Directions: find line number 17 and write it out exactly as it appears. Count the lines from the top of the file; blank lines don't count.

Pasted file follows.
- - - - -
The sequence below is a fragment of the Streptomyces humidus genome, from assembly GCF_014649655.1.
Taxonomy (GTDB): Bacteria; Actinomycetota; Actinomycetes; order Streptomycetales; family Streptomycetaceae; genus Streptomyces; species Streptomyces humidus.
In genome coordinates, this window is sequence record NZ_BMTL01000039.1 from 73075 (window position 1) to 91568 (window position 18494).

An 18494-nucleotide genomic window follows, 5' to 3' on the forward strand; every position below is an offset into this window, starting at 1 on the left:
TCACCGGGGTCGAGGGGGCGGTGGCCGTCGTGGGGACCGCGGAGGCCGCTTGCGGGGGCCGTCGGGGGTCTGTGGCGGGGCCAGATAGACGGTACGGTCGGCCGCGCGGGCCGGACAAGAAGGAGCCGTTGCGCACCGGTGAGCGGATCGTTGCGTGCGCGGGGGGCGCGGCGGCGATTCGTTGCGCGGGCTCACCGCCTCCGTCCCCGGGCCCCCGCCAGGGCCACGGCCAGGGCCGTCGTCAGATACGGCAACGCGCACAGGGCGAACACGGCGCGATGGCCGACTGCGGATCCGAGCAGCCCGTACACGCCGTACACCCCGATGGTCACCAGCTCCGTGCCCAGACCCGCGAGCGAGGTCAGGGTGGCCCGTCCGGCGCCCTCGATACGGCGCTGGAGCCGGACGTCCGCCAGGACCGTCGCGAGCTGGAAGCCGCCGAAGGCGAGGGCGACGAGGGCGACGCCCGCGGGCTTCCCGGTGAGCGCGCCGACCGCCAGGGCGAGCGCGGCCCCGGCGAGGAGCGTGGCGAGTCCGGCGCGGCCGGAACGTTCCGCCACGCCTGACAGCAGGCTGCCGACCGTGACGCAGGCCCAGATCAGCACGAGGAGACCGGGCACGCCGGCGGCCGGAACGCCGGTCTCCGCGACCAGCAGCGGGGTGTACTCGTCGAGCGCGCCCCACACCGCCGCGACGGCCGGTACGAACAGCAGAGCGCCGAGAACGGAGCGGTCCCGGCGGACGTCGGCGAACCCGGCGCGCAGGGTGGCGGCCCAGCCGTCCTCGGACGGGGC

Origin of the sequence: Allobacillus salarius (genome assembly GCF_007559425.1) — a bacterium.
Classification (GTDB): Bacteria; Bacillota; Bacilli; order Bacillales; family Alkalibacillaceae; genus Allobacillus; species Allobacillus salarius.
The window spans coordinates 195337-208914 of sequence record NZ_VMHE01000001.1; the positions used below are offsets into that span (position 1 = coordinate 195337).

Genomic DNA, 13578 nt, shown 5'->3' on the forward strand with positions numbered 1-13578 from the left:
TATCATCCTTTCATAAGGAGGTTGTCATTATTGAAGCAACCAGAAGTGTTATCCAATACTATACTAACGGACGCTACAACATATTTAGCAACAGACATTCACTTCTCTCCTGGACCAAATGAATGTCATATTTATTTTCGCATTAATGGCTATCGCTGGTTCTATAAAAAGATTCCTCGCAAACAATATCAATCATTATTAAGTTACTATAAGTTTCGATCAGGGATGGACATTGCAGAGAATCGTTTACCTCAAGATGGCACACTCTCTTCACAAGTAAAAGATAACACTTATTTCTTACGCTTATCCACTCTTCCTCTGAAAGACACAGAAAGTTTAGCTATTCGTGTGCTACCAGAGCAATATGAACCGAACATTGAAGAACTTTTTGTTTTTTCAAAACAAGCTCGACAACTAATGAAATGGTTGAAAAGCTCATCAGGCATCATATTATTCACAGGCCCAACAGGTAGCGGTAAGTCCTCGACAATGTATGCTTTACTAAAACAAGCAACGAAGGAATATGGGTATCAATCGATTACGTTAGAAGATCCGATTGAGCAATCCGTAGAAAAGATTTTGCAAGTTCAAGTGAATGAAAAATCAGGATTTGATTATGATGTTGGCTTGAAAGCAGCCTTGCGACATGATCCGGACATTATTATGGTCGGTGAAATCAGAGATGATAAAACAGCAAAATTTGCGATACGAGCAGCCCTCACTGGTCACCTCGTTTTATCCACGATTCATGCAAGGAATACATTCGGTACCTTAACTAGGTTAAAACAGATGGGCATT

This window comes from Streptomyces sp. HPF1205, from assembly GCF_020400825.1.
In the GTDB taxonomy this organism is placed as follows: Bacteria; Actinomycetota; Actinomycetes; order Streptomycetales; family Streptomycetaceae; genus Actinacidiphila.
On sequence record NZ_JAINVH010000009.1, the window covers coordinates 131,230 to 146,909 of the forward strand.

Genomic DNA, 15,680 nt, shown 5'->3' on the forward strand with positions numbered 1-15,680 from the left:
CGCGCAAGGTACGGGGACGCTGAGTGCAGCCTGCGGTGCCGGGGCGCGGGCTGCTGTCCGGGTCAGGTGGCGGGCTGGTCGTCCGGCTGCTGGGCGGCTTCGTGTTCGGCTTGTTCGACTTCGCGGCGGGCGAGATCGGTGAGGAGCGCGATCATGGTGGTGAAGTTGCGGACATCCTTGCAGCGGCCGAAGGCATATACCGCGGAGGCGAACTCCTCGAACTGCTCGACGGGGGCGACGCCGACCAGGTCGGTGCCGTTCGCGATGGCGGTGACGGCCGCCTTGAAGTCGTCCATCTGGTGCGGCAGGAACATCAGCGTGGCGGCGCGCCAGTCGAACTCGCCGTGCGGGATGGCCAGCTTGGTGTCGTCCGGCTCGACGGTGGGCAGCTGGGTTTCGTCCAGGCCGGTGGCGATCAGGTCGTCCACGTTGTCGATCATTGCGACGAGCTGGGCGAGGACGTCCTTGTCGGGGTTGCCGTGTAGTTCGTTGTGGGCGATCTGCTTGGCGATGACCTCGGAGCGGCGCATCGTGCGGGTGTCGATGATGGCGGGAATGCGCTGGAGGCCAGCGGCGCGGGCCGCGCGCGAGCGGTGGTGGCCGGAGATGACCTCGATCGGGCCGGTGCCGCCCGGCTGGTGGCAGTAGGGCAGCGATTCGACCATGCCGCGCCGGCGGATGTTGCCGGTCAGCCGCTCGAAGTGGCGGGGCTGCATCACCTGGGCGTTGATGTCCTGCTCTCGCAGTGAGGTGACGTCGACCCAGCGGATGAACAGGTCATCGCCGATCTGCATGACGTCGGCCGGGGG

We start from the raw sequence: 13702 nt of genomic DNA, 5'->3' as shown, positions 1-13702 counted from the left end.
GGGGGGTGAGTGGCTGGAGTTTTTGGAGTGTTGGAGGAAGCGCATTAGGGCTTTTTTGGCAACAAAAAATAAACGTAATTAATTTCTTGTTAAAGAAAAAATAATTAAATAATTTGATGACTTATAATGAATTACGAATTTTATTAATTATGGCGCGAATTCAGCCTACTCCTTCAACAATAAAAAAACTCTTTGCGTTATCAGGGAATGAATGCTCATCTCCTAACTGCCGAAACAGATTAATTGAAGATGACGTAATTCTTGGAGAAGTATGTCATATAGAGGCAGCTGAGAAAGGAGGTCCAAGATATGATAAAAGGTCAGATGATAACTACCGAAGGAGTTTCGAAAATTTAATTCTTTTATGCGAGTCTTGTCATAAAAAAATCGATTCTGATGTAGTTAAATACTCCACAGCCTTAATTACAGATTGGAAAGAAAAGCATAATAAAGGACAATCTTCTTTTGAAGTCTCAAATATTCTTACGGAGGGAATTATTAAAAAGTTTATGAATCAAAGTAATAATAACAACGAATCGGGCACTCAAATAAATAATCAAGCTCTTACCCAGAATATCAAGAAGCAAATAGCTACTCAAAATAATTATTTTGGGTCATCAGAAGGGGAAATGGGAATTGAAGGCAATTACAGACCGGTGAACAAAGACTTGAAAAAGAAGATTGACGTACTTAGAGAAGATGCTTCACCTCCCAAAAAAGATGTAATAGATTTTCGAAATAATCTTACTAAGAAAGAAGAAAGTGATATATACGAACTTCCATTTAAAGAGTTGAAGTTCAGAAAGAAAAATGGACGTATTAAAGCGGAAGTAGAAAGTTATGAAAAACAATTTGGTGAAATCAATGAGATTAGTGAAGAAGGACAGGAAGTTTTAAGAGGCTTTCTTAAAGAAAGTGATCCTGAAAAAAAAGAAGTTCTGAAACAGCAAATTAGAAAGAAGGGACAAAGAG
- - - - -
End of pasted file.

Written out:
GGGGGGTGAGTGGCTGGAGTTTTTGGAGTGTTGGAGGAAGCGCATTAGGGCTTTTTTGGCAACAAAAAATAAACGTAATTAATTTCTTGTTAAAGAAAAAATAATTAAATAATTTGATGACTTATAATGAATTACGAATTTTATTAATTATGGCGCGAATTCAGCCTACTCCTTCAACAATAAAAAAACTCTTTGCGTTATCAGGGAATGAATGCTCATCTCCTAACTGCCGAAACAGATTAATTGAAGATGACGTAATTCTTGGAGAAGTATGTCATATAGAGGCAGCTGAGAAAGGAGGTCCAAGATATGATAAAAGGTCAGATGATAACTACCGAAGGAGTTTCGAAAATTTAATTCTTTTATGCGAGTCTTGTCATAAAAAAATCGATTCTGATGTAGTTAAATACTCCACAGCCTTAATTACAGATTGGAAAGAAAAGCATAATAAAGGACAATCTTCTTTTGAAGTCTCAAATATTCTTACGGAGGGAATTATTAAAAAGTTTATGAATCAAAGTAATAATAACAACGAATCGGGCACTCAAATAAATAATCAAGCTCTTACCCAGAATATCAAGAAGCAAATAGCTACTCAAAATAATTATTTTGGGTCATCAGAAGGGGAAATGGGAATTGAAGGCAATTACAGACCGGTGAACAAAGACTTGAAAAAGAAGATTGACGTACTTAGAGAAGATGCTTCACCTCCCAAAAAAGATGTAATAGATTTTCGAAATAATCTTACTAAGAAAGAAGAAAGTGATATATACGAACTTCCATTTAAAGAGTTGAAGTTCAGAAAGAAAAATGGACGTATTAAAGCGGAAGTAGAAAGTTATGAAAAACAATTTGGTGAAATCAATGAGATTAGTGAAGAAGGACAGGAAGTTTTAAGAGGCTTTCTTAAAGAAAGTGATCCTGAAAAAAAAGAAGTTCTGAAACAGCAAATTAGAAAGAAGGGACAAAGAG